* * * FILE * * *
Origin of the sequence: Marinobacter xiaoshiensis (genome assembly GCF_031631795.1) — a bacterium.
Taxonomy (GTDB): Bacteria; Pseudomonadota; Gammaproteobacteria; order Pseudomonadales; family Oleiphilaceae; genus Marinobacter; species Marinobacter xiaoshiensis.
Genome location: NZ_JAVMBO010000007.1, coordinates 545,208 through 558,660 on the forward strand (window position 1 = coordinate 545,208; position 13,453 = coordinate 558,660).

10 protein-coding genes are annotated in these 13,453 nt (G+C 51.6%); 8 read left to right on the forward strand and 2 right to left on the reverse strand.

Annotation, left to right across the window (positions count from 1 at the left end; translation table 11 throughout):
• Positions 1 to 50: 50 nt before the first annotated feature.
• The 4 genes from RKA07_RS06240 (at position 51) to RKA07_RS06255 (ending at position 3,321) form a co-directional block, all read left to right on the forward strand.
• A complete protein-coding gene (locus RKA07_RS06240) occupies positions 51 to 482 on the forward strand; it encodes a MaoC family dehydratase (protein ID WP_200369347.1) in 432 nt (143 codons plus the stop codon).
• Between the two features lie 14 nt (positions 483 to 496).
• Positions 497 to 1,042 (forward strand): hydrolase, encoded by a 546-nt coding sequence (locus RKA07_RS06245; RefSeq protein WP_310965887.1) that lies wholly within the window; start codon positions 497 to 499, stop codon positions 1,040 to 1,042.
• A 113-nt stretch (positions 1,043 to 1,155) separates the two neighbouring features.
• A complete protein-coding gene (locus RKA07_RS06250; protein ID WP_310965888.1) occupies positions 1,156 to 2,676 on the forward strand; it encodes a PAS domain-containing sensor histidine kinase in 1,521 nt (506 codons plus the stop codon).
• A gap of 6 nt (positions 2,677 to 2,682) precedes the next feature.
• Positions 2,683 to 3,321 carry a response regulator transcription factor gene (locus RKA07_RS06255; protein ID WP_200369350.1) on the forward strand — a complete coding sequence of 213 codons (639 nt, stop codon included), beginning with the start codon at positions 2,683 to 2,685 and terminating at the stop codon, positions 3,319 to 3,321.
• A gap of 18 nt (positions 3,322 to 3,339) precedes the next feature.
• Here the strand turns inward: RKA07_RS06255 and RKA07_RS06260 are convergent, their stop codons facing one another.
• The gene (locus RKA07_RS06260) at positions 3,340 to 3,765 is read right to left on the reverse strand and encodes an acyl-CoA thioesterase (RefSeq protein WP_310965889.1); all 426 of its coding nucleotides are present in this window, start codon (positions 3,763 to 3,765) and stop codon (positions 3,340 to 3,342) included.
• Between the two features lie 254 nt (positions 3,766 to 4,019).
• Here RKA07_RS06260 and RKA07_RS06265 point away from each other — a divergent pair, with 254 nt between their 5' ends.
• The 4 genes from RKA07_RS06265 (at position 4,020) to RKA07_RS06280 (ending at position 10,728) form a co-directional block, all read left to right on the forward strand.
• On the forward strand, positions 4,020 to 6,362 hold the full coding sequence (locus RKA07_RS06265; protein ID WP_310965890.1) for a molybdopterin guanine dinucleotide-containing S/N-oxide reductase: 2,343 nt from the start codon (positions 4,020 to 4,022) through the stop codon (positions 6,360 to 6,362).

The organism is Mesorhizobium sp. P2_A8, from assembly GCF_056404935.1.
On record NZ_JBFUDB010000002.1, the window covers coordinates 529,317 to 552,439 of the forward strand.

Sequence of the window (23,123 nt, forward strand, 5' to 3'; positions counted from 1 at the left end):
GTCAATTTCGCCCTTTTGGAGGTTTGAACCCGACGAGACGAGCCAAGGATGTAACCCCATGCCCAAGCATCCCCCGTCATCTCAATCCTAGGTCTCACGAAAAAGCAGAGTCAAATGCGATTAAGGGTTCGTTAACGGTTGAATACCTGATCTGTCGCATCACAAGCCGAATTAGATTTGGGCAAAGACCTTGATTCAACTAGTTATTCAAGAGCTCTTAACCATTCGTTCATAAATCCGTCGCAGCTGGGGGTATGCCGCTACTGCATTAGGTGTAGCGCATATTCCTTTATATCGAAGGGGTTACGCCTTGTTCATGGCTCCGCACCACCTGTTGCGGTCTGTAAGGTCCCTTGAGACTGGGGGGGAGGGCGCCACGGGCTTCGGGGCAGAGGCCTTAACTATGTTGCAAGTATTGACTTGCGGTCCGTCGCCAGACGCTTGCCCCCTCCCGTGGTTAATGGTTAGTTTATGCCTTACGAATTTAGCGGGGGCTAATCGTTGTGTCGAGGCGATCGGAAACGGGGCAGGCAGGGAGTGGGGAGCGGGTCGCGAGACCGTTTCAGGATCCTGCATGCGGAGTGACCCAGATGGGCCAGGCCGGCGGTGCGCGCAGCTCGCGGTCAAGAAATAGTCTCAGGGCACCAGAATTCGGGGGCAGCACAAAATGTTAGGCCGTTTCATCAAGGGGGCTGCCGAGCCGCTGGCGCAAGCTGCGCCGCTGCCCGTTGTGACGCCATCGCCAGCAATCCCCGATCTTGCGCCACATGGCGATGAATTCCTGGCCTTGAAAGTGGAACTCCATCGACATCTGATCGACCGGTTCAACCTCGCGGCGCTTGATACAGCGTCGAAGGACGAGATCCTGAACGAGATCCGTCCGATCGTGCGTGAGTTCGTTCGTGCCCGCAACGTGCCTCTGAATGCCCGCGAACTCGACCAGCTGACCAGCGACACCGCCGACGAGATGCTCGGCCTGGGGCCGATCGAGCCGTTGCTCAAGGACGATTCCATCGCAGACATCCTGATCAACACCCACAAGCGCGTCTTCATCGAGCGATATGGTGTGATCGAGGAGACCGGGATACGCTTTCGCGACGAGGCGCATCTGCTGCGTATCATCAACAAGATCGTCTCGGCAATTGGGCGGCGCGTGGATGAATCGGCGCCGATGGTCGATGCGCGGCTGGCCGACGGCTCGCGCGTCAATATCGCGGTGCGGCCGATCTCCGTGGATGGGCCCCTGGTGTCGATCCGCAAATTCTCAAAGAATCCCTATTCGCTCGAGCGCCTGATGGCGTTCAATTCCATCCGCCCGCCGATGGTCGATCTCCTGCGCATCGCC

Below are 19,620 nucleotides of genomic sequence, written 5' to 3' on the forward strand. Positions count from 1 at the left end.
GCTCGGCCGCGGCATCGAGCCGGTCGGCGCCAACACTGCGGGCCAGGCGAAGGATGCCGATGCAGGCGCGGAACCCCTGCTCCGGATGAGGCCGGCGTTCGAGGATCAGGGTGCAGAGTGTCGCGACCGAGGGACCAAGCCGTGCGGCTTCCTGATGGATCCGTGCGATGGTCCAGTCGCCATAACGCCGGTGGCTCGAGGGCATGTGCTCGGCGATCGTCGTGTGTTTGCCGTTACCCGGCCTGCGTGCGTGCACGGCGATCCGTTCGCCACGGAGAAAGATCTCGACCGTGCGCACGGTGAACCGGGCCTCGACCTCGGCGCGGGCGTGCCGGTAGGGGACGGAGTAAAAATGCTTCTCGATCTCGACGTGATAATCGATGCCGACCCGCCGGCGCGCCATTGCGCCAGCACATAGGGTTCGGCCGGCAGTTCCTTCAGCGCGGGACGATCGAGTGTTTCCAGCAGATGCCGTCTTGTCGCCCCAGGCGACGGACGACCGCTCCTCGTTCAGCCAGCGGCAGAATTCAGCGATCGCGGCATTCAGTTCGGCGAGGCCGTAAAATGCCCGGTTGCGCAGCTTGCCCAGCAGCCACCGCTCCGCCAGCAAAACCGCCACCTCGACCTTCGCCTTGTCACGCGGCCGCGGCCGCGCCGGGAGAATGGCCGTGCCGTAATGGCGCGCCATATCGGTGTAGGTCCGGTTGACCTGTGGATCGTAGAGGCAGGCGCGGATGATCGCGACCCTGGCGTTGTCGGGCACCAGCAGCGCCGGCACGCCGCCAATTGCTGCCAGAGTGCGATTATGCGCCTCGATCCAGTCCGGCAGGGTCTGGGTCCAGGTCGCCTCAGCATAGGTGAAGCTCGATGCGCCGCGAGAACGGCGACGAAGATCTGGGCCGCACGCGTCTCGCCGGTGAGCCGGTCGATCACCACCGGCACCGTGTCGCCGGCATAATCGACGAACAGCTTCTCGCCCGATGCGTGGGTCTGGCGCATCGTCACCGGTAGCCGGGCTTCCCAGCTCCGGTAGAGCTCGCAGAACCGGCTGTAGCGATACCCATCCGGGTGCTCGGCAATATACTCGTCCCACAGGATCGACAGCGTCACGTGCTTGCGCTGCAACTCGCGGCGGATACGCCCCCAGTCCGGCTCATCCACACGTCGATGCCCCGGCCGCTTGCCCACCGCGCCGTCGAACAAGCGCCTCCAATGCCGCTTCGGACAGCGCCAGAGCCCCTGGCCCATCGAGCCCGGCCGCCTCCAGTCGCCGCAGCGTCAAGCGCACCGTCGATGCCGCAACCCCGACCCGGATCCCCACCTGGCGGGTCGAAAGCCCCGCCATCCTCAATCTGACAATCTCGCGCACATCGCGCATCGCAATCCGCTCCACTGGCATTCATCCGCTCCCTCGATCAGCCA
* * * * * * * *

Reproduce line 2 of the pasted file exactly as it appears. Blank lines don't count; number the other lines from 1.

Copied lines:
Taxonomy (GTDB): Bacteria; Pseudomonadota; Gammaproteobacteria; order Pseudomonadales; family Oleiphilaceae; genus Marinobacter; species Marinobacter xiaoshiensis.